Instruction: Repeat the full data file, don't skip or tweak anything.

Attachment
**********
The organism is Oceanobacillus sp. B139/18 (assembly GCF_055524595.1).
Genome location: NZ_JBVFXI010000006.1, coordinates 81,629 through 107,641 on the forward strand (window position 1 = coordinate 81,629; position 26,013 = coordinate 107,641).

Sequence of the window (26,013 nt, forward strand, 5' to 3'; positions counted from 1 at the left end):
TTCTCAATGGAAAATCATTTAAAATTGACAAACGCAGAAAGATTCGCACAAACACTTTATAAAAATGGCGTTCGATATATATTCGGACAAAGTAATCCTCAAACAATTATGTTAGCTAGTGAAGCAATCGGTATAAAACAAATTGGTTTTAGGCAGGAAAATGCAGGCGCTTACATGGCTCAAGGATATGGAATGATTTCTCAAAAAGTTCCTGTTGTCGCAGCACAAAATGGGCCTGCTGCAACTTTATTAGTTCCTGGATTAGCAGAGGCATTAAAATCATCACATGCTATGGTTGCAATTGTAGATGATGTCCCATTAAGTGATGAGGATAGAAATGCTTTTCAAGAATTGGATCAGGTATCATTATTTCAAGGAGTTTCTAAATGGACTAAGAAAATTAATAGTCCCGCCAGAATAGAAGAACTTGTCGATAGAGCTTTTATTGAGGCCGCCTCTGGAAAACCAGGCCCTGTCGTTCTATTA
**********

The organism is Oceanobacillus sp. B139/18 (assembly GCF_055524595.1).
Genome location: NZ_JBVFXI010000006.1, coordinates 81,629 through 107,641 on the forward strand (window position 1 = coordinate 81,629; position 26,013 = coordinate 107,641).

Sequence of the window (26,013 nt, forward strand, 5' to 3'; positions counted from 1 at the left end):
TTCTCAATGGAAAATCATTTAAAATTGACAAACGCAGAAAGATTCGCACAAACACTTTATAAAAATGGCGTTCGATATATATTCGGACAAAGTAATCCTCAAACAATTATGTTAGCTAGTGAAGCAATCGGTATAAAACAAATTGGTTTTAGGCAGGAAAATGCAGGCGCTTACATGGCTCAAGGATATGGAATGATTTCTCAAAAAGTTCCTGTTGTCGCAGCACAAAATGGGCCTGCTGCAACTTTATTAGTTCCTGGATTAGCAGAGGCATTAAAATCATCACATGCTATGGTTGCAATTGTAGATGATGTCCCATTAAGTGATGAGGATAGAAATGCTTTTCAAGAATTGGATCAGGTATCATTATTTCAAGGAGTTTCTAAATGGACTAAGAAAATTAATAGTCCCGCCAGAATAGAAGAACTTGTCGATAGAGCTTTTATTGAGGCCGCCTCTGGAAAACCAGGCCCTGTCGTTCTATTA